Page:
Oh the Ooompah-Loompah-ness of it all!

Physics doesn't "tell us" what he suggests. It theorizes, it proposes, but it doesn't "tell us" anything. This fellow is a "doctor"? And he doesn't realize that science proceeds by hypotheses, not truths? Huh?

Physics also doesn't "tell us" that life is a system of electricity. But I guess if you're stumping for Obama, whose fleet of fathers includes Exelon, a maker and manager of nuke plants that generate... what is it again?... electricity?... well then, life is electricity, eh?

Those who worship science while spending time denigrating the Xtians on the Right, they frequently can't even see that they are equally guilty of elevating theories over reality.

The animas of living things isn't simply electricity, any more than the Internet is simply a system of tubes.

As Alfred E. Neumann would say... Bleccch!


As to your entry, Jack -- muy bueno!

Jack Crow said...


It all depends. Plato's mysticism has done immeasurable harm, over the last 2500 years. The entire western project depends on the metaphysics and politics of it. If I had to choose between using a mythical time machine to go back and strangle Plato or Hitler, I'd go for Plato. Every time. The tyrants invariably fall, but the tyrannophilia lives on and on. Why I believe Yggie and Klein and Gingrich and Friedman present far more danger than the power for which they apologize(d). The ideas recreate the environments, since they fester and spread. Hitler's fascism could not stand. But the ideas fled that dying body, metastasized and invaded the bodies politic from China to Israel to the USA. Becoming quite respectable along the way.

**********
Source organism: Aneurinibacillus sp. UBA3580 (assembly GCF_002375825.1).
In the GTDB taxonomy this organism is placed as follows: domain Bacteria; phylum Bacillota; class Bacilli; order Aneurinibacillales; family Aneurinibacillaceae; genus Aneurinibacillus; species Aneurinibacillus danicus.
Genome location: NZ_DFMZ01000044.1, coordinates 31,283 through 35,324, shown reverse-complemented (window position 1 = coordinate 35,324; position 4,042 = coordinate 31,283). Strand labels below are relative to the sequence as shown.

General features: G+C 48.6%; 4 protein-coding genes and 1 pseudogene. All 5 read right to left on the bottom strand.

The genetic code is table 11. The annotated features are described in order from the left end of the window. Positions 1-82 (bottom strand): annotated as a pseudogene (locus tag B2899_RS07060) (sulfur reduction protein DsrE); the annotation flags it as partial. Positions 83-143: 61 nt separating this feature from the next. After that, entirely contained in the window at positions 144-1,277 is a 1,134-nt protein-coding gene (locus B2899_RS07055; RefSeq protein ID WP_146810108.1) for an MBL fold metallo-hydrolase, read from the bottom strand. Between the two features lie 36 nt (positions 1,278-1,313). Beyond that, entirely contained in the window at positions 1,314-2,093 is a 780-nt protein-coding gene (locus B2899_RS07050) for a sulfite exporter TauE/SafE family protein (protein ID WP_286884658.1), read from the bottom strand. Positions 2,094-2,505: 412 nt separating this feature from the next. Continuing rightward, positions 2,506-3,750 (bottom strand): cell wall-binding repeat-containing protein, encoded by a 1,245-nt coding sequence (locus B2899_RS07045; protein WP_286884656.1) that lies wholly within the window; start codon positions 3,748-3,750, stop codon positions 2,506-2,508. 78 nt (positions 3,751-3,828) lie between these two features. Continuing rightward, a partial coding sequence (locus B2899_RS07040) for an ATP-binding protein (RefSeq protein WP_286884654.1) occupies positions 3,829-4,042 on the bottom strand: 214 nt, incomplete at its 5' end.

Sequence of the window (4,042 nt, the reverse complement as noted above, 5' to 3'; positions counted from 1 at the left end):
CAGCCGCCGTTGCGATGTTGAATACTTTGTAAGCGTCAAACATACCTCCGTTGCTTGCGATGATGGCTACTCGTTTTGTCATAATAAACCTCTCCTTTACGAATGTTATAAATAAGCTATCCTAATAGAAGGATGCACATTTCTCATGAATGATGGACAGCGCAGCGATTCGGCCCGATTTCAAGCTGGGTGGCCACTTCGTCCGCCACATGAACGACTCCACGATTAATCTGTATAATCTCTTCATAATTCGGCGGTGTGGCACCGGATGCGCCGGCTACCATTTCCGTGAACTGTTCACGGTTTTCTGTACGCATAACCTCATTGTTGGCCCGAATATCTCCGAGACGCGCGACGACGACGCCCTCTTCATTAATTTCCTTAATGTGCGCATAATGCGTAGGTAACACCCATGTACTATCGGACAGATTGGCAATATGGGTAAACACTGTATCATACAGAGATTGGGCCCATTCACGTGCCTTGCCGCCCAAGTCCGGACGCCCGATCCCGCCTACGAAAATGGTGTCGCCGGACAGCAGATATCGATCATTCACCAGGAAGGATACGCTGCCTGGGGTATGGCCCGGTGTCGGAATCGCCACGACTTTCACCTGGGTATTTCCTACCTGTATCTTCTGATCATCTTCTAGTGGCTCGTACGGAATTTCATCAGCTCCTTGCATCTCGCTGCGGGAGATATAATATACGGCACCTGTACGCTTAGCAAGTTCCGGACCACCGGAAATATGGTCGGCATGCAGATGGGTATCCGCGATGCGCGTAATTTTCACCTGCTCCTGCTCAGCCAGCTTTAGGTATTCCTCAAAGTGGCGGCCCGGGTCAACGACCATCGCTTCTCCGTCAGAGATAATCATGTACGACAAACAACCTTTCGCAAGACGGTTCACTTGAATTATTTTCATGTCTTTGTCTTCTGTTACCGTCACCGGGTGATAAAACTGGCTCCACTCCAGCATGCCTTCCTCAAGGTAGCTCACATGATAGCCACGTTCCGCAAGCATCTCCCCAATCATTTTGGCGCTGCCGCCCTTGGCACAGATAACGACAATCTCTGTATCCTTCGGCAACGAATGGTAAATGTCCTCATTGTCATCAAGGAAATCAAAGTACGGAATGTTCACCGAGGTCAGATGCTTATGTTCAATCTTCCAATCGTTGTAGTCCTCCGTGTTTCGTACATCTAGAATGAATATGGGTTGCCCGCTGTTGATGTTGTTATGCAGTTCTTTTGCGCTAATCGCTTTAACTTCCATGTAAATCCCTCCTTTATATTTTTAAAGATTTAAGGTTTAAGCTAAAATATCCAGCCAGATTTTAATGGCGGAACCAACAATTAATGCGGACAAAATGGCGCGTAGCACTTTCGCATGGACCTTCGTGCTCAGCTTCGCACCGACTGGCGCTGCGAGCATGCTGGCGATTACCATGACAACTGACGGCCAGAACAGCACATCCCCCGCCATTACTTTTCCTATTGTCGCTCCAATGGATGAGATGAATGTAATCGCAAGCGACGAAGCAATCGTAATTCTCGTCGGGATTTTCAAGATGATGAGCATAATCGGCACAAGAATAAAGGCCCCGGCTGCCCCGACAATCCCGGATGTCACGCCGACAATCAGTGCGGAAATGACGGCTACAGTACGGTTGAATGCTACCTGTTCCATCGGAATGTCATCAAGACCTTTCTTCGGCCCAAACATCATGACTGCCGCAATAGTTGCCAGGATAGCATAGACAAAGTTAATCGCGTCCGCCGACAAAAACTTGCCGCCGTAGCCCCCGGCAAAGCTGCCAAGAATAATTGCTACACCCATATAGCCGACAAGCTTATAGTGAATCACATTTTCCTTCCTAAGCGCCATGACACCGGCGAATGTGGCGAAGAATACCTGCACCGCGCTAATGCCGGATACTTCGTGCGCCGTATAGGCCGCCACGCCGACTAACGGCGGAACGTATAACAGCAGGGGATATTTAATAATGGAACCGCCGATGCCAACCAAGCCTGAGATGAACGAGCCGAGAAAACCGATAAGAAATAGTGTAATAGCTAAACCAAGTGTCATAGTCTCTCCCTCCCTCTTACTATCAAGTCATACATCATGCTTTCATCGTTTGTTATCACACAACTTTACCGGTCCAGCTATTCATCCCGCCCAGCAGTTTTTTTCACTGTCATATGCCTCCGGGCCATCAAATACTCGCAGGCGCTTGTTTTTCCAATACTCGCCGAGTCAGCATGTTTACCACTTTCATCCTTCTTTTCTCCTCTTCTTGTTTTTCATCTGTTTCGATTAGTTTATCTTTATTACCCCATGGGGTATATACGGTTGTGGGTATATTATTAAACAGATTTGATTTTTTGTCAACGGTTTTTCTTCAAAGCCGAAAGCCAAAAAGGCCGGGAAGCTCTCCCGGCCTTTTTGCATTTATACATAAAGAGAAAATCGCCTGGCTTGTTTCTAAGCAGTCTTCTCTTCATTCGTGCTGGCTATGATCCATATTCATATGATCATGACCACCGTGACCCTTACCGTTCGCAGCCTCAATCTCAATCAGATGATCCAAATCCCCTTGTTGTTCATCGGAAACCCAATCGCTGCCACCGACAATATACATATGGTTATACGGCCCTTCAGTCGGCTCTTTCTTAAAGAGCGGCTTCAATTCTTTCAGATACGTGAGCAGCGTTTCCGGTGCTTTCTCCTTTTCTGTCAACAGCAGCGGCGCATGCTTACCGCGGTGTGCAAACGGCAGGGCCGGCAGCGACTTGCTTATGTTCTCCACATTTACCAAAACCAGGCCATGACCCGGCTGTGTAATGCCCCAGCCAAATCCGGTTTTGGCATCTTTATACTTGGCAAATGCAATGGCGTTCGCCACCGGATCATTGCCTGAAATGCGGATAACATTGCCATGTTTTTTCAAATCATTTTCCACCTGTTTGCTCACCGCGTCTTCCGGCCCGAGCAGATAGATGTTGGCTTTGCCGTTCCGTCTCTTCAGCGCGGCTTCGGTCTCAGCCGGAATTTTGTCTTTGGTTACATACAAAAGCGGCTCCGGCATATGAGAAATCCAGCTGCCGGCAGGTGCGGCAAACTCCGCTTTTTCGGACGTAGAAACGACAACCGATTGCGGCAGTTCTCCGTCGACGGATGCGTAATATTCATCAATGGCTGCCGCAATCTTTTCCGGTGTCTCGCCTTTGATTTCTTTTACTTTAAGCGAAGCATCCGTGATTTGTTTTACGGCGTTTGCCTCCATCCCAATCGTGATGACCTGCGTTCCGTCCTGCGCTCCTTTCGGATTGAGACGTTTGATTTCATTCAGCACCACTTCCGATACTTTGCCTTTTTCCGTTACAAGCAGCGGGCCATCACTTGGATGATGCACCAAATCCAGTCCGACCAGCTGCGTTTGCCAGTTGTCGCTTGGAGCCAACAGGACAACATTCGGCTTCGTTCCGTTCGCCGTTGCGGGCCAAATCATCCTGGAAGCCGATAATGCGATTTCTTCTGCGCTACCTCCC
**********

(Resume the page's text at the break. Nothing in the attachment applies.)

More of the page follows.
And those ideas started with a mystic - Plato.

So, I guess, for me it all depends.


There's observational science and then there's royal science. Observational scientists may postulate any number of bad models, on the way to a success or two. Royal science serves power. From day one.



Anonymous said...

I like that, Jack. "Royal science." See, e.g., S. Fred Singer at UVA.

Anonymous said...

Yeah and what of it?

Duncan Mitchel said...

If you're interested in the varieties and consequences of mysticism, and if you can find a copy of Agehananda Bharati's "Light at the Center: Context and Pretext in Modern Mysticism," it's worth a read. Bharati was an Austrian, born in the 20s, who became an ordained Hindu monk, and his acerbic take on all sorts of things is refreshing. Maybe I should do a blog post on him...

Jack Crow said...

I appreciate the attempt to find the positive in mysticism, but I personally see efforts to seek a "behind" or "beneath" to events as leading ineluctably towards metaphysics, and the drive to make messy reality conform with metaphysical and mystical Ideals.

I trust no mystics. Not one. Though some bear easier toleration.

DPirate said...

"It ain't gonna be us, anymore, doctor."

Actually, yes, it is.

Also, while you are sitting in the lap of luxury, writing your blog and collecting ad revenue, people are dying. Wtf is your problem?

Jack Crow said...

Not a monetized blog.
Don't collect ad revenue.

When you can get basic stuff right, I'll check back.